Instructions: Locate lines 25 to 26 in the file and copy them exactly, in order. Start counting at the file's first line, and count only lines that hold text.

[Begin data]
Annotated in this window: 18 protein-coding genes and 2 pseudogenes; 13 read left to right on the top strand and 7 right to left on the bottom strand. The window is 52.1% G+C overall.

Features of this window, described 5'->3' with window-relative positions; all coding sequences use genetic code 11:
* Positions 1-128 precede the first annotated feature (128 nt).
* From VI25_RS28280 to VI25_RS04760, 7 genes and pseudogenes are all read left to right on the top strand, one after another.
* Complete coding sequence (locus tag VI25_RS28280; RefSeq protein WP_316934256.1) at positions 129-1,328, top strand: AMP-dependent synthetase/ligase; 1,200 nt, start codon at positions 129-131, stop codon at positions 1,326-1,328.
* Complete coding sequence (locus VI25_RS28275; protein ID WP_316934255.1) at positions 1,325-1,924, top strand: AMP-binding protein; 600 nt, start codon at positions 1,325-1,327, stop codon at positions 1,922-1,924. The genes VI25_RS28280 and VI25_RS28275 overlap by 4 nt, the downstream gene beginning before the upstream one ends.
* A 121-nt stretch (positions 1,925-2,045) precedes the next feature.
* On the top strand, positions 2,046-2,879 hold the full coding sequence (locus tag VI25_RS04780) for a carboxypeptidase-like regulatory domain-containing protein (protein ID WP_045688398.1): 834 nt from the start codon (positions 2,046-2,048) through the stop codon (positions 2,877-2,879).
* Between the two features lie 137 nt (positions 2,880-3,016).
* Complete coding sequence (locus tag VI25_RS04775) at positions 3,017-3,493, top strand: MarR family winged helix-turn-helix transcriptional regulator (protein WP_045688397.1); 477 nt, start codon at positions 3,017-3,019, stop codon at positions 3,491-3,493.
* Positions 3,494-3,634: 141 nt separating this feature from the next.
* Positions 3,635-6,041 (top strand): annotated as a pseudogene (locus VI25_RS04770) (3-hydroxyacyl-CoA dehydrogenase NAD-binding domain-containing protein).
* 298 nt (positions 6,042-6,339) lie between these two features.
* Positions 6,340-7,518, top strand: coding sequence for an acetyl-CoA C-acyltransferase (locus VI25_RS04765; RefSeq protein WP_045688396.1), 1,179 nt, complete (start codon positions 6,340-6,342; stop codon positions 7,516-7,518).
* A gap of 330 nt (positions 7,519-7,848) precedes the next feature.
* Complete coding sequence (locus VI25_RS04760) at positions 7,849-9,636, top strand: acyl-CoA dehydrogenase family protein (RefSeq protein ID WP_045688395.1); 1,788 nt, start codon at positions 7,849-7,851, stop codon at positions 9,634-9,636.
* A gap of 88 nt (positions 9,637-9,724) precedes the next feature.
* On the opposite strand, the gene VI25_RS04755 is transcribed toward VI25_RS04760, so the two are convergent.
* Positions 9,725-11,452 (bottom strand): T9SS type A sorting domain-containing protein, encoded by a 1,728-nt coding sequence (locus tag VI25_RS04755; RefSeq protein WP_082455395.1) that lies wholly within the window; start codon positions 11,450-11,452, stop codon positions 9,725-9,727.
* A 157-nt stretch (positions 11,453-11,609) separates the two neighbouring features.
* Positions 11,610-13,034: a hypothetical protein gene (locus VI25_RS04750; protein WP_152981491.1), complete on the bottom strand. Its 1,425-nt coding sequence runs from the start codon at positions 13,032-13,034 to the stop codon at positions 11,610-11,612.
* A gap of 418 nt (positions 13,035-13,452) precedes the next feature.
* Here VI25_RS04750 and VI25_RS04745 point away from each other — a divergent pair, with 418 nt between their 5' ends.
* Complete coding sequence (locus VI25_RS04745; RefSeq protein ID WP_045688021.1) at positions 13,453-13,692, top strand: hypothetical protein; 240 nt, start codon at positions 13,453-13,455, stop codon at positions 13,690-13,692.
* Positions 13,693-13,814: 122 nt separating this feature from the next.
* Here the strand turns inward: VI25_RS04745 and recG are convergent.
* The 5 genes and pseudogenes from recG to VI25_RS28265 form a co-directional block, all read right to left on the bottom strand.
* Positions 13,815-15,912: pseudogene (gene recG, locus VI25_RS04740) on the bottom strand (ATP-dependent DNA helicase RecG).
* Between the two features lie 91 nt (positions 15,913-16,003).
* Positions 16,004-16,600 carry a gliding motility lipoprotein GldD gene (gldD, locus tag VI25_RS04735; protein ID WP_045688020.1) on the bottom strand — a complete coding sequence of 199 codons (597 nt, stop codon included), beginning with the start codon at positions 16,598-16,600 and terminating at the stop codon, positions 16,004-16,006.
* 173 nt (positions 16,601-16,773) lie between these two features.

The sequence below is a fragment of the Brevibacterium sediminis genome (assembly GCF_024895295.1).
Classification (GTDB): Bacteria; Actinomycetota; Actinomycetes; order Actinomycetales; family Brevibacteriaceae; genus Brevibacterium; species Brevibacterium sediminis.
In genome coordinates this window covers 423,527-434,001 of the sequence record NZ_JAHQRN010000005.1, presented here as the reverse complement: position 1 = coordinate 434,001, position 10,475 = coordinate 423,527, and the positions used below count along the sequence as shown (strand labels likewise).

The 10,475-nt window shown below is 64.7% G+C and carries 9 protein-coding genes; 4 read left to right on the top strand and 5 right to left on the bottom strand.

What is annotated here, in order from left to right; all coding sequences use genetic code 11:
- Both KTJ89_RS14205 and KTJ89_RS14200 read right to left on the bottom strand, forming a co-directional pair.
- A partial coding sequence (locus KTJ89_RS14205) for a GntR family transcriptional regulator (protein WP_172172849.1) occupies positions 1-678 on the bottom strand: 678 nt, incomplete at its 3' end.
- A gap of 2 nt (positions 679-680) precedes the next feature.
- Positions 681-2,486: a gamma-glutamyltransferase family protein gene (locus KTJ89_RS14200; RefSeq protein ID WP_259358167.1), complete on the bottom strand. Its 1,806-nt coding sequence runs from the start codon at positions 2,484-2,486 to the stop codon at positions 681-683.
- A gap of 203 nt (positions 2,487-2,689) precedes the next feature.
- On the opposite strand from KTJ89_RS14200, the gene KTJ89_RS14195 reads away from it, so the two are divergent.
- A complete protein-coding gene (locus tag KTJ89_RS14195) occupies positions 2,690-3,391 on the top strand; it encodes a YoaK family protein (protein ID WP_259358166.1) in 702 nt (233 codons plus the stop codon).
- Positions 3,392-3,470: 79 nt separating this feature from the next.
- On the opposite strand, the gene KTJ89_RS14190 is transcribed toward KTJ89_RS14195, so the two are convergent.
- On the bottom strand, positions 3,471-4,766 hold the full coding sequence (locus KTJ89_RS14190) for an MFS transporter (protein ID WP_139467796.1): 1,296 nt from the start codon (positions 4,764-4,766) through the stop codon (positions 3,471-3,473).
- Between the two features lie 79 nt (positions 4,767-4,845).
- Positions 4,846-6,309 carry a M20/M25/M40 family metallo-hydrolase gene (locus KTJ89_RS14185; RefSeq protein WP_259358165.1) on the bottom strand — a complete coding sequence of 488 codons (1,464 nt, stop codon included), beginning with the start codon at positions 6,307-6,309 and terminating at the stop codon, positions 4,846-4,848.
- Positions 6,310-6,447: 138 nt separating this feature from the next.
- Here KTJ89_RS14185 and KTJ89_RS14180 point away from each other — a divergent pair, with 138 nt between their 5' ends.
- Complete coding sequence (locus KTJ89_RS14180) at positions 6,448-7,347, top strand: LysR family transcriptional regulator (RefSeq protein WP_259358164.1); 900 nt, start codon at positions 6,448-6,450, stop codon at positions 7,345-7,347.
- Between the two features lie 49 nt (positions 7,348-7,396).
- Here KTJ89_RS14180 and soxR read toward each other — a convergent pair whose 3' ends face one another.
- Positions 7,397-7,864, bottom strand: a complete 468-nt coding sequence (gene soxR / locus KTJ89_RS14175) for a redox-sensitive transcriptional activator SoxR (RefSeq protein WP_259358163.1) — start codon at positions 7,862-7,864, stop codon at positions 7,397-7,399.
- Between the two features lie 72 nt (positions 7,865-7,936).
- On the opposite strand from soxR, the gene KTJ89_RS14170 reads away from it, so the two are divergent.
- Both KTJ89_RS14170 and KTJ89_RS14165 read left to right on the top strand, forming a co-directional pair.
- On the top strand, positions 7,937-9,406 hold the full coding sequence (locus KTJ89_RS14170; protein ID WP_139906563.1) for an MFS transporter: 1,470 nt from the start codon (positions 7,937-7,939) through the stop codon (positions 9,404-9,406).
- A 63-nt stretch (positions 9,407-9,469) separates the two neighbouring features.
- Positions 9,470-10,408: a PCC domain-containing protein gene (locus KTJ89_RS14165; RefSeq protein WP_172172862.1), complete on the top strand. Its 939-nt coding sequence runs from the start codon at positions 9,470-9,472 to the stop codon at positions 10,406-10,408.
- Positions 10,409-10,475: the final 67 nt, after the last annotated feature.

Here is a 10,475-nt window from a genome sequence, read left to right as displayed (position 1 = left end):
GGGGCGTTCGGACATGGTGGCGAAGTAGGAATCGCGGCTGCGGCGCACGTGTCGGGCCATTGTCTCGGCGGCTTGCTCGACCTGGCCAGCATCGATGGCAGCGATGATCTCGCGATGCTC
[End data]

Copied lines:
* Positions 13,693-13,814: 122 nt separating this feature from the next.
* Here the strand turns inward: VI25_RS04745 and recG are convergent.